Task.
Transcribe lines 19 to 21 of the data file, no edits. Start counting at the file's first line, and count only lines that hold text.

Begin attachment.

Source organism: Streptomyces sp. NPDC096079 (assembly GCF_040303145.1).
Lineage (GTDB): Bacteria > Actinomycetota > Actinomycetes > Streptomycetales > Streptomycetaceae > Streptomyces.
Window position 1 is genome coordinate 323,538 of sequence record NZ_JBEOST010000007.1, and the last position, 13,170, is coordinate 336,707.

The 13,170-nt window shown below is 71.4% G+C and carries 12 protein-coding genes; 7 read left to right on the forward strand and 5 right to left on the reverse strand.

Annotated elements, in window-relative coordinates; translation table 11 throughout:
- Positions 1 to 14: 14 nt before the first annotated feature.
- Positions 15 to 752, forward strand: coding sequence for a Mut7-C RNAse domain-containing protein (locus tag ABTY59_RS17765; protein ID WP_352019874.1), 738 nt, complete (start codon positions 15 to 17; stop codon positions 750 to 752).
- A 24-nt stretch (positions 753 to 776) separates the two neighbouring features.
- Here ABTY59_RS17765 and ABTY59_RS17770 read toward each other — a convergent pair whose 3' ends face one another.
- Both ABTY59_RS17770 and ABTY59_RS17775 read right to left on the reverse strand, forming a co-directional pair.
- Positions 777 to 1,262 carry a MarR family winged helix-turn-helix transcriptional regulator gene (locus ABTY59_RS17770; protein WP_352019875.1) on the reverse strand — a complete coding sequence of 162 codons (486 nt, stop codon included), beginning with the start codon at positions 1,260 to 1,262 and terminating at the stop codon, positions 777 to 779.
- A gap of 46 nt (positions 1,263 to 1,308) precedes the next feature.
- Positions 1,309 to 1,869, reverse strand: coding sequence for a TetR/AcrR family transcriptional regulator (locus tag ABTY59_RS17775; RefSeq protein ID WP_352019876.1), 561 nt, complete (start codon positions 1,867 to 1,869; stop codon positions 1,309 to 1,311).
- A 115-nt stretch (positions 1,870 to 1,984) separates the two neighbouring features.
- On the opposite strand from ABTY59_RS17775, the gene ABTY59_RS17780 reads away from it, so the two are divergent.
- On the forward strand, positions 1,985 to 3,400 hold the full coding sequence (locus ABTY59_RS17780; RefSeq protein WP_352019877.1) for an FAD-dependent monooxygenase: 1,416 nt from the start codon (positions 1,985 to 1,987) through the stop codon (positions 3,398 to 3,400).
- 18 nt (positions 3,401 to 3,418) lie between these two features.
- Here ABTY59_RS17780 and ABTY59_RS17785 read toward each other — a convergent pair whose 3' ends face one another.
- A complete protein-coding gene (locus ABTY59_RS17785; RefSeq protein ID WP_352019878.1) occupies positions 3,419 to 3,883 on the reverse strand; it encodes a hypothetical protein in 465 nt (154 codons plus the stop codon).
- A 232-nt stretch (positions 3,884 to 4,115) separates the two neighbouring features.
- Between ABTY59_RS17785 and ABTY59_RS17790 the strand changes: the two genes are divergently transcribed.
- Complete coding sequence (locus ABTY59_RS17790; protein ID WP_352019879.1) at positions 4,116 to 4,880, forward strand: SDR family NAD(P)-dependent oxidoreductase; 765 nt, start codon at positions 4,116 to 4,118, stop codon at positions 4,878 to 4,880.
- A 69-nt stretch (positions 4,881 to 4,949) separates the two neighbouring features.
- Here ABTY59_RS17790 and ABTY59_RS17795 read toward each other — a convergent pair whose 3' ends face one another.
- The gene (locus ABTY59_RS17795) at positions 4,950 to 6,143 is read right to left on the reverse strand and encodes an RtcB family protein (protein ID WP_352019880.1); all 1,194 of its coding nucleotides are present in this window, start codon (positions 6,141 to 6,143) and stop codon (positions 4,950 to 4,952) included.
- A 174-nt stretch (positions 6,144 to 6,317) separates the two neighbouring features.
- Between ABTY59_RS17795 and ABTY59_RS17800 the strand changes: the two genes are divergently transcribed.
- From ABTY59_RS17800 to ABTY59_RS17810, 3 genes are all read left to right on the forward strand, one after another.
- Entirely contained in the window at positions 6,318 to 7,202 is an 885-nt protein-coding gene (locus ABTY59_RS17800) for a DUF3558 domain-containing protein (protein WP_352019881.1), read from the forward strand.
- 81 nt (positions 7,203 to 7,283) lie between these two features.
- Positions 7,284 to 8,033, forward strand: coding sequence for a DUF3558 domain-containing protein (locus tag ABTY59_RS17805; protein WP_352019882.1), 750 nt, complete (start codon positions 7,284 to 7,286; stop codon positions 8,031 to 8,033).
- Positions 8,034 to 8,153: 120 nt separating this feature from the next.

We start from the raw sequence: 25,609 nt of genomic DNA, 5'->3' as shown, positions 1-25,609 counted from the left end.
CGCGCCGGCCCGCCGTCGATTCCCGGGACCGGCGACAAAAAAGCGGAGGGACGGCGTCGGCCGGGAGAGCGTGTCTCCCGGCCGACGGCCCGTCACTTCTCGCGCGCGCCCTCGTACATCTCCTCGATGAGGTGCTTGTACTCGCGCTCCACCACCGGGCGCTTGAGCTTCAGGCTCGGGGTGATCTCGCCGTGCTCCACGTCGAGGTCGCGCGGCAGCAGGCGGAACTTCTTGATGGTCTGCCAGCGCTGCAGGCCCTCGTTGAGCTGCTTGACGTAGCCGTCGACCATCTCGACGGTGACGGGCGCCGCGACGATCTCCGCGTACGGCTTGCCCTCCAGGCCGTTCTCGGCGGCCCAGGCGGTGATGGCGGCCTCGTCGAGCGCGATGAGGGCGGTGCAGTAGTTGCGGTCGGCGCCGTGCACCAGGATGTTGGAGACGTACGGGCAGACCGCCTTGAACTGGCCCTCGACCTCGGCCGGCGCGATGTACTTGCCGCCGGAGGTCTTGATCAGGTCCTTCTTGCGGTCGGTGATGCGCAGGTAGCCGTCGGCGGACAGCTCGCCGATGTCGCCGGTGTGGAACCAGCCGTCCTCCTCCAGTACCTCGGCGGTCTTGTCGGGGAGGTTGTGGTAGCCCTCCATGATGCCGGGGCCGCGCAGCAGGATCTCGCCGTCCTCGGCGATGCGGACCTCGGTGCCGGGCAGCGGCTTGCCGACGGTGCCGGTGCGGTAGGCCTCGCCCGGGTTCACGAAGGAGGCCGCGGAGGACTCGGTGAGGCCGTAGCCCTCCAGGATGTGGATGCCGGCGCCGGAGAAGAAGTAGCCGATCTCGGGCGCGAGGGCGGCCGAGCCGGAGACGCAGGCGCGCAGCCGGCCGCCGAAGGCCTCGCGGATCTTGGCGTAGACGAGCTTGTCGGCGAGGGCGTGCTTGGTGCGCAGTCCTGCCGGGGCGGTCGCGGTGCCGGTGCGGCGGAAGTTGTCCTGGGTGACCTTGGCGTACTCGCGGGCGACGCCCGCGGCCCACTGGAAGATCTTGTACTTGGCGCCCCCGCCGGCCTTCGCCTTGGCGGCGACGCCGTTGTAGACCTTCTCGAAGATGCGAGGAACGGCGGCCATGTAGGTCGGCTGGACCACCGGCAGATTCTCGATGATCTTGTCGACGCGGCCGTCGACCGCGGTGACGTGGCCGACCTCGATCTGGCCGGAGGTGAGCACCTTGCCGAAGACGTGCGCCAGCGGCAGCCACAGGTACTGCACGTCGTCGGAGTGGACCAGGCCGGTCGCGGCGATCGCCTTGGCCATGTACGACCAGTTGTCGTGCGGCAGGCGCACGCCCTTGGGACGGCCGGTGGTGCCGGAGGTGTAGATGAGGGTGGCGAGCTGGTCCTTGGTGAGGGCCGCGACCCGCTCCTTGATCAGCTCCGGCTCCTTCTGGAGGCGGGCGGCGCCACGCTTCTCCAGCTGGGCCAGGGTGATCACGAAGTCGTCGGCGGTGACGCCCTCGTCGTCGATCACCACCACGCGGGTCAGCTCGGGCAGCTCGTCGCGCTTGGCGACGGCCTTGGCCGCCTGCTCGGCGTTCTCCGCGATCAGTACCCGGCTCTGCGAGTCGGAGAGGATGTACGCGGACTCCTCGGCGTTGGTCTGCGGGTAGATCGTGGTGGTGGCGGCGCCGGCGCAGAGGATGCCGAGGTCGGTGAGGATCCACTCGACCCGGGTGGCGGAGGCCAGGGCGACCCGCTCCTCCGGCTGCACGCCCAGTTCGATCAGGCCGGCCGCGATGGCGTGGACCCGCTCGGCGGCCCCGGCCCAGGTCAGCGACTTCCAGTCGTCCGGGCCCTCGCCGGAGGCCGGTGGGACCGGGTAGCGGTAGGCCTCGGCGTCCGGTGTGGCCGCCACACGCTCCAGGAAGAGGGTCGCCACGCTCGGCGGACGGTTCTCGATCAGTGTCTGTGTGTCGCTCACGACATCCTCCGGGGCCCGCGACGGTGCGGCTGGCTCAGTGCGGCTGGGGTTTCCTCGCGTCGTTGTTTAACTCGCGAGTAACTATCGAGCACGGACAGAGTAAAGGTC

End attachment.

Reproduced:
- A complete protein-coding gene (locus ABTY59_RS17785; RefSeq protein ID WP_352019878.1) occupies positions 3,419 to 3,883 on the reverse strand; it encodes a hypothetical protein in 465 nt (154 codons plus the stop codon).
- A 232-nt stretch (positions 3,884 to 4,115) separates the two neighbouring features.
- Between ABTY59_RS17785 and ABTY59_RS17790 the strand changes: the two genes are divergently transcribed.